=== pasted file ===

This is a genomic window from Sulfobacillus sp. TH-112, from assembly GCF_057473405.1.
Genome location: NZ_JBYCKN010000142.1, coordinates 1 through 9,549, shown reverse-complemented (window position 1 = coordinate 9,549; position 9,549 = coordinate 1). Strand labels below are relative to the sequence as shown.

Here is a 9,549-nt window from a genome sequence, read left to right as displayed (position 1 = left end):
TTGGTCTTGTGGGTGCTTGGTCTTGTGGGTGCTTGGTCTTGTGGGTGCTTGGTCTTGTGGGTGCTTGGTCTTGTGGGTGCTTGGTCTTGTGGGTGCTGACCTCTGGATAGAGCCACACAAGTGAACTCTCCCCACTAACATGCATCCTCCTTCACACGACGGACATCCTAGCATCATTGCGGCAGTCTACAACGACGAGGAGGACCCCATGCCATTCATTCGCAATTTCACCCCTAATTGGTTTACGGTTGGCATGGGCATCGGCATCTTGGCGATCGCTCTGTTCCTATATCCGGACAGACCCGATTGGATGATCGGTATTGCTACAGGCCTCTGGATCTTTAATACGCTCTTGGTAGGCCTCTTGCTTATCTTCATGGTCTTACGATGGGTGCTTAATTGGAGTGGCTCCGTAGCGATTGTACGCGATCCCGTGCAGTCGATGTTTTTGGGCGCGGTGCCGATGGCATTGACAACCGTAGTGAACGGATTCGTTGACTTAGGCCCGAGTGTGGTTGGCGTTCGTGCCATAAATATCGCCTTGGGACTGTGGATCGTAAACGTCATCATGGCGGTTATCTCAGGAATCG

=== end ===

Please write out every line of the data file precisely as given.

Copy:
This is a genomic window from Sulfobacillus sp. TH-112, from assembly GCF_057473405.1.
Genome location: NZ_JBYCKN010000142.1, coordinates 1 through 9,549, shown reverse-complemented (window position 1 = coordinate 9,549; position 9,549 = coordinate 1). Strand labels below are relative to the sequence as shown.

Here is a 9,549-nt window from a genome sequence, read left to right as displayed (position 1 = left end):
TTGGTCTTGTGGGTGCTTGGTCTTGTGGGTGCTTGGTCTTGTGGGTGCTTGGTCTTGTGGGTGCTTGGTCTTGTGGGTGCTTGGTCTTGTGGGTGCTGACCTCTGGATAGAGCCACACAAGTGAACTCTCCCCACTAACATGCATCCTCCTTCACACGACGGACATCCTAGCATCATTGCGGCAGTCTACAACGACGAGGAGGACCCCATGCCATTCATTCGCAATTTCACCCCTAATTGGTTTACGGTTGGCATGGGCATCGGCATCTTGGCGATCGCTCTGTTCCTATATCCGGACAGACCCGATTGGATGATCGGTATTGCTACAGGCCTCTGGATCTTTAATACGCTCTTGGTAGGCCTCTTGCTTATCTTCATGGTCTTACGATGGGTGCTTAATTGGAGTGGCTCCGTAGCGATTGTACGCGATCCCGTGCAGTCGATGTTTTTGGGCGCGGTGCCGATGGCATTGACAACCGTAGTGAACGGATTCGTTGACTTAGGCCCGAGTGTGGTTGGCGTTCGTGCCATAAATATCGCCTTGGGACTGTGGATCGTAAACGTCATCATGGCGGTTATCTCAGGAATCG